"Science the Unifier": Scientific Universalism and international Politics, 1899-1945
Geert Somsen, Historian of science at the University of Maastricht
03/28/2018 | 3:45 PM
Abstract: Statements about the universal character of science are usually also statements about international politics. When Robert Merton proclaimed "universalism" as a "norm of science", in 1942, he also made clear that America's enemies violated that norm. Proper science was on the Allied side. In this paper I follow universalist pronouncements such as Merton's and scrutinize their geopolitical connotations. I interpret these expressions in the light of contemporary political internationalisms, which used images of science to bolster their claims, Some of this thinking would play a role in the design of international institutions, such as UNESCO and the league of Nations.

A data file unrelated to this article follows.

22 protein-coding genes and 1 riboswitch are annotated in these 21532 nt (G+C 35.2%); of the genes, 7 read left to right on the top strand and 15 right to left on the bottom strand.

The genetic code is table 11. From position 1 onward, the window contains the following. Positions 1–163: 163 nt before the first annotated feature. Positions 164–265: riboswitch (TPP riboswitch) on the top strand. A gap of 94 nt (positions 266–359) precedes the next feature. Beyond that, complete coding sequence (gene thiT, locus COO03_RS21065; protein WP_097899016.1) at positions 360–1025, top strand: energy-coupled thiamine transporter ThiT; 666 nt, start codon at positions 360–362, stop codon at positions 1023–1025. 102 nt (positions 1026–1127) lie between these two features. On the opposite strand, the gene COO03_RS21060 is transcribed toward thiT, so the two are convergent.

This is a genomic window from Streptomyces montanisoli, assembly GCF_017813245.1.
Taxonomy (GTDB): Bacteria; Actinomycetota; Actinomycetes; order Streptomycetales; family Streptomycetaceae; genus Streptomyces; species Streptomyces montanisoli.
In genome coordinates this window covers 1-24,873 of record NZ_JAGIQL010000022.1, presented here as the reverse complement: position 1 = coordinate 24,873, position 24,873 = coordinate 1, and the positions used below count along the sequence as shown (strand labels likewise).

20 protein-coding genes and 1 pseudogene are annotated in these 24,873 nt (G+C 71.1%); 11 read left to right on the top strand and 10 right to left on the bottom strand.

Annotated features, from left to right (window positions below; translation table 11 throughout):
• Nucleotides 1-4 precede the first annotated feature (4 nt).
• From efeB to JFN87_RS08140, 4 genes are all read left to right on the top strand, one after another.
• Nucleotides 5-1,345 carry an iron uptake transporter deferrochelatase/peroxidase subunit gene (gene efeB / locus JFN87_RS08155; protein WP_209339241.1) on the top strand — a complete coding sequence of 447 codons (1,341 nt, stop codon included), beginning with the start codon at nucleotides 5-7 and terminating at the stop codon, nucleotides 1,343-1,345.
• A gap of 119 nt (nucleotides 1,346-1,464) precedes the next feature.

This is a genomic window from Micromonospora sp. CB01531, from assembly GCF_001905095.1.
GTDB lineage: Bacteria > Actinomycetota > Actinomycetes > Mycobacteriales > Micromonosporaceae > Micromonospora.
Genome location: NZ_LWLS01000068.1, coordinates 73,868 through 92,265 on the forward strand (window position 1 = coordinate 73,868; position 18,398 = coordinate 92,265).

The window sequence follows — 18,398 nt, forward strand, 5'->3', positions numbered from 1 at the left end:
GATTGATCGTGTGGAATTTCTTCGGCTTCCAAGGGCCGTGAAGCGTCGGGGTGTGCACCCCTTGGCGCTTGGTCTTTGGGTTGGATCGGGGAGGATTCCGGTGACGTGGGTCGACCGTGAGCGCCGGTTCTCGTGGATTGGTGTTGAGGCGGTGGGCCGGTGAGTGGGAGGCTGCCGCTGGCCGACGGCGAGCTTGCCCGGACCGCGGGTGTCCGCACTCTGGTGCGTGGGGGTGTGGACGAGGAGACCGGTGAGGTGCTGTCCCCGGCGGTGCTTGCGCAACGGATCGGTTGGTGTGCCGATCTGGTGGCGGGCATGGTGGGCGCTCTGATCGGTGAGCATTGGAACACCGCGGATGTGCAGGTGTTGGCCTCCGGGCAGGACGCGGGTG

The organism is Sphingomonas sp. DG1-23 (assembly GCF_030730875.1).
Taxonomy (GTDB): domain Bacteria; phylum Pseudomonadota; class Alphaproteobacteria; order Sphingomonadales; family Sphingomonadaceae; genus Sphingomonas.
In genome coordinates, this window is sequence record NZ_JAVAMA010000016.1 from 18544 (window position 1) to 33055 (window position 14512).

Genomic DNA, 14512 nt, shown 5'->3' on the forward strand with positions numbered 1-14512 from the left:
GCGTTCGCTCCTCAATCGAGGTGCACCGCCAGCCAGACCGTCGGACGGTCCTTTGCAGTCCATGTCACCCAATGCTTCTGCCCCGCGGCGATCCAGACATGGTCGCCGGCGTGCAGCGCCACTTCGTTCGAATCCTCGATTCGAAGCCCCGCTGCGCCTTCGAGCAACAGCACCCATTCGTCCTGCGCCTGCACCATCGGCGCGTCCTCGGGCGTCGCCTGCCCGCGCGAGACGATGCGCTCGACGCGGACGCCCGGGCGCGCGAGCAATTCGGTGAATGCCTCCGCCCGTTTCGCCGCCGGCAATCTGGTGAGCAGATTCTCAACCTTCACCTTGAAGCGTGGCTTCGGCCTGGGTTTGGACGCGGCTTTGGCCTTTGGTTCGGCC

My larger claim is that while the rethotic about universalism may have had little bearing on scientific practice itself, it did form an important part of the way science was perceived and given meaning in wider culture - sometimes with far-reaching consequences.
Commentator: Ronald Kroeze's (Vrije Universiteit) research focuses on the history of governance, politcal corruption and anticorruption as well as on the history of management and leadership in politics and businees in the Netherlands and Europe in the modern era